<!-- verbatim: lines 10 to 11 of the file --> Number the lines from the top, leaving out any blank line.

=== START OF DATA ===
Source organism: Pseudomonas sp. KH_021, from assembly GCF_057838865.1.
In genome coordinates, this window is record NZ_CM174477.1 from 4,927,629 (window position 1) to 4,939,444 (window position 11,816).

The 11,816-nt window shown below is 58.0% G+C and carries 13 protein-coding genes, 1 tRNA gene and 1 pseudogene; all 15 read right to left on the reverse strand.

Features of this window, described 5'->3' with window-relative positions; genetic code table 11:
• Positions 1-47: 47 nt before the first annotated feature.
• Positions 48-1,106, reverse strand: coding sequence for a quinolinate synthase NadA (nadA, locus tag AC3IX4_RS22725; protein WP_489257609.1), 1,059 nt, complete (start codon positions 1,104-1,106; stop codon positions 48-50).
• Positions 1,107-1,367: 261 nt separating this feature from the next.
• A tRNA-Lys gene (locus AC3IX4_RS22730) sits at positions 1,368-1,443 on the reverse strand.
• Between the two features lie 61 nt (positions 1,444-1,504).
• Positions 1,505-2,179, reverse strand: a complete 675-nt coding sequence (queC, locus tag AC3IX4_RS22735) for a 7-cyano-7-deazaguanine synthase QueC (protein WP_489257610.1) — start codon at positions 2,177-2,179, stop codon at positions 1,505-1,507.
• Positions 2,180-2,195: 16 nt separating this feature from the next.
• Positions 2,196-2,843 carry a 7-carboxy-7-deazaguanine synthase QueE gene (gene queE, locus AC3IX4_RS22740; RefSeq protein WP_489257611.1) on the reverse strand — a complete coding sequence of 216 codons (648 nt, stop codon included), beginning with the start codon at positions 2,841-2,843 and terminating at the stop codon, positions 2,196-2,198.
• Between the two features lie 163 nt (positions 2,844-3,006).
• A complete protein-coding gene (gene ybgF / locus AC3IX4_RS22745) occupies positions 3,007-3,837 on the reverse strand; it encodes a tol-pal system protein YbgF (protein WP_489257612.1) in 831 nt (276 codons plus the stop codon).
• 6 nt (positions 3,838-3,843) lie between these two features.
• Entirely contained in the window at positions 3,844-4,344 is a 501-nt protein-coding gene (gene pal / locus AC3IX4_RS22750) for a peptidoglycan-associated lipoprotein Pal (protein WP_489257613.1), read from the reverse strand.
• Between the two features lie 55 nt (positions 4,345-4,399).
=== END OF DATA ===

• Positions 1,505-2,179, reverse strand: a complete 675-nt coding sequence (queC, locus tag AC3IX4_RS22735) for a 7-cyano-7-deazaguanine synthase QueC (protein WP_489257610.1) — start codon at positions 2,177-2,179, stop codon at positions 1,505-1,507.
• Positions 2,180-2,195: 16 nt separating this feature from the next.